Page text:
Brain Night gives elementary school children and their families an opportunity to learn about neuroscience through experiments and activities designed for kids.
Brain Night gives elementary school children and their families an opportunity to learn about neuroscience through experiments and activities designed for kids.

What better way to teach kids about neuroscience than letting them hold a human brain? Brain Night for Kids offers that and many more fun, educational activities beginning at 6 p.m. on Thursday, March 15 at The Health Museum, 1515 Hermann Drive. The free, two-hour program is sponsored by the Neuroscience Research Center at McGovern Medical School.

Brain Night for Kids, which is held during the worldwide Brain Awareness Week, is packed with activity booths aimed at teaching children from kindergarten to fifth grade how the brain works and to spark an interest in neuroscience at an early age. Demonstration topics range from brain reflexes to eye-hand coordination to comparing brains of different species. Last year, Brain Night for Kids drew more than 1,300 attendees.

“The brain is fundamental to everything we do and say as well as how we interact with others and the physical world in which we live. The earlier our children learn about their brains, the better they will understand themselves and others,” said Jack Byrne, Ph.D., director of the Neuroscience Research Center, June and Virgil Waggoner Chair and professor in the Department of Neurobiology and Anatomy.

Children can learn how their brain cells store memories, tell their arms and legs to move, process the images in their line of sight and interpret smells in the air.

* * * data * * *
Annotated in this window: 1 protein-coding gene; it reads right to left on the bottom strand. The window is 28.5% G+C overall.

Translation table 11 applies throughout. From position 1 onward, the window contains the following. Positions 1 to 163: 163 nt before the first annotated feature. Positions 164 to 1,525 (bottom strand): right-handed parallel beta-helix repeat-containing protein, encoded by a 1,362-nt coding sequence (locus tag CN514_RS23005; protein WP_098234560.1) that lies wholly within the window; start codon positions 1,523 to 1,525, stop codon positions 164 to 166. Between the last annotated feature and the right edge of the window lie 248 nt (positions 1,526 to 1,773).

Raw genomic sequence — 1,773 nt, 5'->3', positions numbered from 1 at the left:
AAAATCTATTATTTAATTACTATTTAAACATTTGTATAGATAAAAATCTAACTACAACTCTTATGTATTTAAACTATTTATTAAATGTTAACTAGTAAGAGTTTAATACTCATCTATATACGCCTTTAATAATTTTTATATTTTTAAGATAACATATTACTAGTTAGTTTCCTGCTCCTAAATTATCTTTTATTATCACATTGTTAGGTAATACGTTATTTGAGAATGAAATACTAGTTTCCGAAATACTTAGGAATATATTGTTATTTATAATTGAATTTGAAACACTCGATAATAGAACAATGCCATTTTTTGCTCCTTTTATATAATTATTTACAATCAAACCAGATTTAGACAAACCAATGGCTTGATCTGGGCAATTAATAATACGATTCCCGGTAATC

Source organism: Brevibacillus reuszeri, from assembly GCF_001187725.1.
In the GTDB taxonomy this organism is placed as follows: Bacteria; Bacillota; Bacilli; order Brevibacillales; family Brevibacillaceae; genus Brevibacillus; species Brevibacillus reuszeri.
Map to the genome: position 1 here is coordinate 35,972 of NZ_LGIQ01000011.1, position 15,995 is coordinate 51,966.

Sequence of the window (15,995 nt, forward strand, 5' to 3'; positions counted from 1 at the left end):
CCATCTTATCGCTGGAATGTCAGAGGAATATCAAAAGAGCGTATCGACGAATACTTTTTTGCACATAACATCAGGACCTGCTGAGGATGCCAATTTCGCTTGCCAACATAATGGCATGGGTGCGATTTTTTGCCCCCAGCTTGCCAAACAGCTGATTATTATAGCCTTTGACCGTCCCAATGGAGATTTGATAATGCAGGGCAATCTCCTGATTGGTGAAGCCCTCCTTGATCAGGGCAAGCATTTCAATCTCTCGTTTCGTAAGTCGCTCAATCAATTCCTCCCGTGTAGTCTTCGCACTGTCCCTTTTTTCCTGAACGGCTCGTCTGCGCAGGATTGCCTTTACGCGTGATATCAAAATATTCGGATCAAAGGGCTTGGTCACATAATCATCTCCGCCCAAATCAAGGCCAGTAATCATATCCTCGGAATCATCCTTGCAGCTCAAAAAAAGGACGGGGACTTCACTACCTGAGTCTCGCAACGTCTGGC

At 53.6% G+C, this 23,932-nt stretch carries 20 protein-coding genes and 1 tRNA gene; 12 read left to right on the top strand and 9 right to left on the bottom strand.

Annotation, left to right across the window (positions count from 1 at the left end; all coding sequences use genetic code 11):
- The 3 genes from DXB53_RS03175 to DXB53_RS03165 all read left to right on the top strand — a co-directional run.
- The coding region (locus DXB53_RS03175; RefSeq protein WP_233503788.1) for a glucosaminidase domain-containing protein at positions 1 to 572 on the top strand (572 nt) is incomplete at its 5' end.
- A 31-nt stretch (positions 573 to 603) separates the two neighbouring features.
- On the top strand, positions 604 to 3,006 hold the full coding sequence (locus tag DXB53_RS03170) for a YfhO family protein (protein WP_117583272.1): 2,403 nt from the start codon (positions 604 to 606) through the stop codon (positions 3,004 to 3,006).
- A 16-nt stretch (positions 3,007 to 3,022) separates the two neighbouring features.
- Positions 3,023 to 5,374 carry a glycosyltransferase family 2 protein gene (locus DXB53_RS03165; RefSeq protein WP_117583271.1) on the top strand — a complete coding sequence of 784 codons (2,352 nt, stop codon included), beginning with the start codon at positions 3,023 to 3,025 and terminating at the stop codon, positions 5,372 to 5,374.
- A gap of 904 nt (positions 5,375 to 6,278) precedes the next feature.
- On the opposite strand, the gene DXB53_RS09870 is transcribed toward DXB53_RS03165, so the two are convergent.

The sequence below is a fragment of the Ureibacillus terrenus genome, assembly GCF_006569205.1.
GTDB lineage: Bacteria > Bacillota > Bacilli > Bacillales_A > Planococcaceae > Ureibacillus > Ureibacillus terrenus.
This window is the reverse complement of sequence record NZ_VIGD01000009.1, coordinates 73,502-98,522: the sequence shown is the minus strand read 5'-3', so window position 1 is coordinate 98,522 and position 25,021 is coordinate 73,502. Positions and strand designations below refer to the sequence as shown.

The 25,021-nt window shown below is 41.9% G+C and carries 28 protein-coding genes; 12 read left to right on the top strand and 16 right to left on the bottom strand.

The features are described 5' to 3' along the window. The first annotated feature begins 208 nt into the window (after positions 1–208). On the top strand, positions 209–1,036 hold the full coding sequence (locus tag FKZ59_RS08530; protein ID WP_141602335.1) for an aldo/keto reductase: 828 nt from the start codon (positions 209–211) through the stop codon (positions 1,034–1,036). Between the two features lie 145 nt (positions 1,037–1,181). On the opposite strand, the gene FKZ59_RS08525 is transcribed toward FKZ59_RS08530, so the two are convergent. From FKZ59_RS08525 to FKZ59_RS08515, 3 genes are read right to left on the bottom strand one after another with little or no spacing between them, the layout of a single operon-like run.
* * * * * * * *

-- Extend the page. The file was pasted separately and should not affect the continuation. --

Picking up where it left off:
In addition, children are encouraged to build their own nerve cell with pipe cleaners and get a face painting of a nerve cell or brain. They can also watch a bike helmet demonstration featuring an egg drop.

“The Health Museum is an important learning resource for our community, and we are proud to once again invite Houstonians of all ages to Brain Night for Kids,” said Melanie Johnson, Ed.D., president and CEO at The Health Museum. “This event is a wonderful opportunity for new and returning guests to experience for themselves all that we have to offer as Houston’s most interactive science and learning center in the heart of the Houston Museum District.”

The brain has been described as one of the final frontiers in science and the investigators at the Neuroscience Research Center are conducting diverse, multidisciplinary research to better understand neural and behavioral disorders.

At the close of the event, children receive souvenirs and walk away eager to learn more about science and the brain.

For information, call 713-500-5633 or email NBA-NRC@UTH.TMC.EDU.